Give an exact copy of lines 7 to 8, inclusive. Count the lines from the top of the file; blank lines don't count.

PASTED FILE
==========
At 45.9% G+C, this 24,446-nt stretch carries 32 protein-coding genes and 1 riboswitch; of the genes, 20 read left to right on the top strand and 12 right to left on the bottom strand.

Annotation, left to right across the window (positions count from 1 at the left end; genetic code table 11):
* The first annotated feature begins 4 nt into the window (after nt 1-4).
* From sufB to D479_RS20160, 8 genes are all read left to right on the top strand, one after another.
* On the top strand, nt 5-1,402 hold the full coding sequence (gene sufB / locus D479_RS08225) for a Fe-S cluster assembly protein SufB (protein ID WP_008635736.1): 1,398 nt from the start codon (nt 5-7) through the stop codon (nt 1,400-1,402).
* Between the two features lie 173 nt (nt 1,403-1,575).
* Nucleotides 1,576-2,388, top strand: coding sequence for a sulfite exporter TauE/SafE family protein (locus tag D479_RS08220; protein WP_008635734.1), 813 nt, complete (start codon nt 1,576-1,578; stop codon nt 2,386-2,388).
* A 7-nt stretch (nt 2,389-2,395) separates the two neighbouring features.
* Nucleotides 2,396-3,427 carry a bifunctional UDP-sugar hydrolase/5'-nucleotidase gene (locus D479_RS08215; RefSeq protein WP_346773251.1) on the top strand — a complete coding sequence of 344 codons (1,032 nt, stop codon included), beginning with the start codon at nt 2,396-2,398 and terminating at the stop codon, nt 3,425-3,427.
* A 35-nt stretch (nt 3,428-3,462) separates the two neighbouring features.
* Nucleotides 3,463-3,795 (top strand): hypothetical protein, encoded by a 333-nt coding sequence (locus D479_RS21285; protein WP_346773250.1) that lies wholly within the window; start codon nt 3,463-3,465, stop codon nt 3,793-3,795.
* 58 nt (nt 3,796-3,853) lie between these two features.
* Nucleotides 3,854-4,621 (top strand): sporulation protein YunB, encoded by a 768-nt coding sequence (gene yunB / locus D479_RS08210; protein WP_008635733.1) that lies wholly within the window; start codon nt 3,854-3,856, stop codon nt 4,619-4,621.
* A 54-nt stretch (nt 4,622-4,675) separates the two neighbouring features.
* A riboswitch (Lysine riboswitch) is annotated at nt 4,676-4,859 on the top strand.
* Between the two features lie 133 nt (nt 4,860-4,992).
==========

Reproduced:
* Nucleotides 1,576-2,388, top strand: coding sequence for a sulfite exporter TauE/SafE family protein (locus tag D479_RS08220; protein WP_008635734.1), 813 nt, complete (start codon nt 1,576-1,578; stop codon nt 2,386-2,388).
* A 7-nt stretch (nt 2,389-2,395) separates the two neighbouring features.